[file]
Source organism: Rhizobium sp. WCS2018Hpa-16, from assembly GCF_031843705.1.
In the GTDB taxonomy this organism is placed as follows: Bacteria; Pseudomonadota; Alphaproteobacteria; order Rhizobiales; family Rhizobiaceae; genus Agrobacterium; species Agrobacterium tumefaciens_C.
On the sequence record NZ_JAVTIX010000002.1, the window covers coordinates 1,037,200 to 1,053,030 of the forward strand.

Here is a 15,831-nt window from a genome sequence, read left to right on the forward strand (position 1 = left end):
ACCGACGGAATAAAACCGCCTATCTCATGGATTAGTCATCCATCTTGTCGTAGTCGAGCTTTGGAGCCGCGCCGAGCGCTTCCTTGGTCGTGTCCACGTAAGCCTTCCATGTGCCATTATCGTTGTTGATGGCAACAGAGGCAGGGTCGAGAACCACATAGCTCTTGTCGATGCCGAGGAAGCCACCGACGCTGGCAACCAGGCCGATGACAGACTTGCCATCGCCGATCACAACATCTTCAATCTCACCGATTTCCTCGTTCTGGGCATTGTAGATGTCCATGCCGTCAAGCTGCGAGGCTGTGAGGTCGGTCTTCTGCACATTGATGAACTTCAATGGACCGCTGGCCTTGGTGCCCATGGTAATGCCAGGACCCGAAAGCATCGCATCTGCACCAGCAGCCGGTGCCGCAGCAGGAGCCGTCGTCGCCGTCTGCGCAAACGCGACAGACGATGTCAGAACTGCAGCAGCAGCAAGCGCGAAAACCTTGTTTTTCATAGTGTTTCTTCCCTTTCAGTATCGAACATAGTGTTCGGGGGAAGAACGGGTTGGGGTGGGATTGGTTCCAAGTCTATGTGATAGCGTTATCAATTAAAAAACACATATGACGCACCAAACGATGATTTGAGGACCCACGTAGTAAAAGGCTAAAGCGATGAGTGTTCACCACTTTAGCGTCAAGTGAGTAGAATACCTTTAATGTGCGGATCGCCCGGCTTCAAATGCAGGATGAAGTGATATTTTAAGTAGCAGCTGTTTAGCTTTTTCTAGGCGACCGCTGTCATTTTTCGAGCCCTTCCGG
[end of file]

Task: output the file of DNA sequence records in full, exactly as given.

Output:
Source organism: Rhizobium sp. WCS2018Hpa-16, from assembly GCF_031843705.1.
In the GTDB taxonomy this organism is placed as follows: Bacteria; Pseudomonadota; Alphaproteobacteria; order Rhizobiales; family Rhizobiaceae; genus Agrobacterium; species Agrobacterium tumefaciens_C.
On the sequence record NZ_JAVTIX010000002.1, the window covers coordinates 1,037,200 to 1,053,030 of the forward strand.

Here is a 15,831-nt window from a genome sequence, read left to right on the forward strand (position 1 = left end):
ACCGACGGAATAAAACCGCCTATCTCATGGATTAGTCATCCATCTTGTCGTAGTCGAGCTTTGGAGCCGCGCCGAGCGCTTCCTTGGTCGTGTCCACGTAAGCCTTCCATGTGCCATTATCGTTGTTGATGGCAACAGAGGCAGGGTCGAGAACCACATAGCTCTTGTCGATGCCGAGGAAGCCACCGACGCTGGCAACCAGGCCGATGACAGACTTGCCATCGCCGATCACAACATCTTCAATCTCACCGATTTCCTCGTTCTGGGCATTGTAGATGTCCATGCCGTCAAGCTGCGAGGCTGTGAGGTCGGTCTTCTGCACATTGATGAACTTCAATGGACCGCTGGCCTTGGTGCCCATGGTAATGCCAGGACCCGAAAGCATCGCATCTGCACCAGCAGCCGGTGCCGCAGCAGGAGCCGTCGTCGCCGTCTGCGCAAACGCGACAGACGATGTCAGAACTGCAGCAGCAGCAAGCGCGAAAACCTTGTTTTTCATAGTGTTTCTTCCCTTTCAGTATCGAACATAGTGTTCGGGGGAAGAACGGGTTGGGGTGGGATTGGTTCCAAGTCTATGTGATAGCGTTATCAATTAAAAAACACATATGACGCACCAAACGATGATTTGAGGACCCACGTAGTAAAAGGCTAAAGCGATGAGTGTTCACCACTTTAGCGTCAAGTGAGTAGAATACCTTTAATGTGCGGATCGCCCGGCTTCAAATGCAGGATGAAGTGATATTTTAAGTAGCAGCTGTTTAGCTTTTTCTAGGCGACCGCTGTCATTTTTCGAGCCCTTCCGG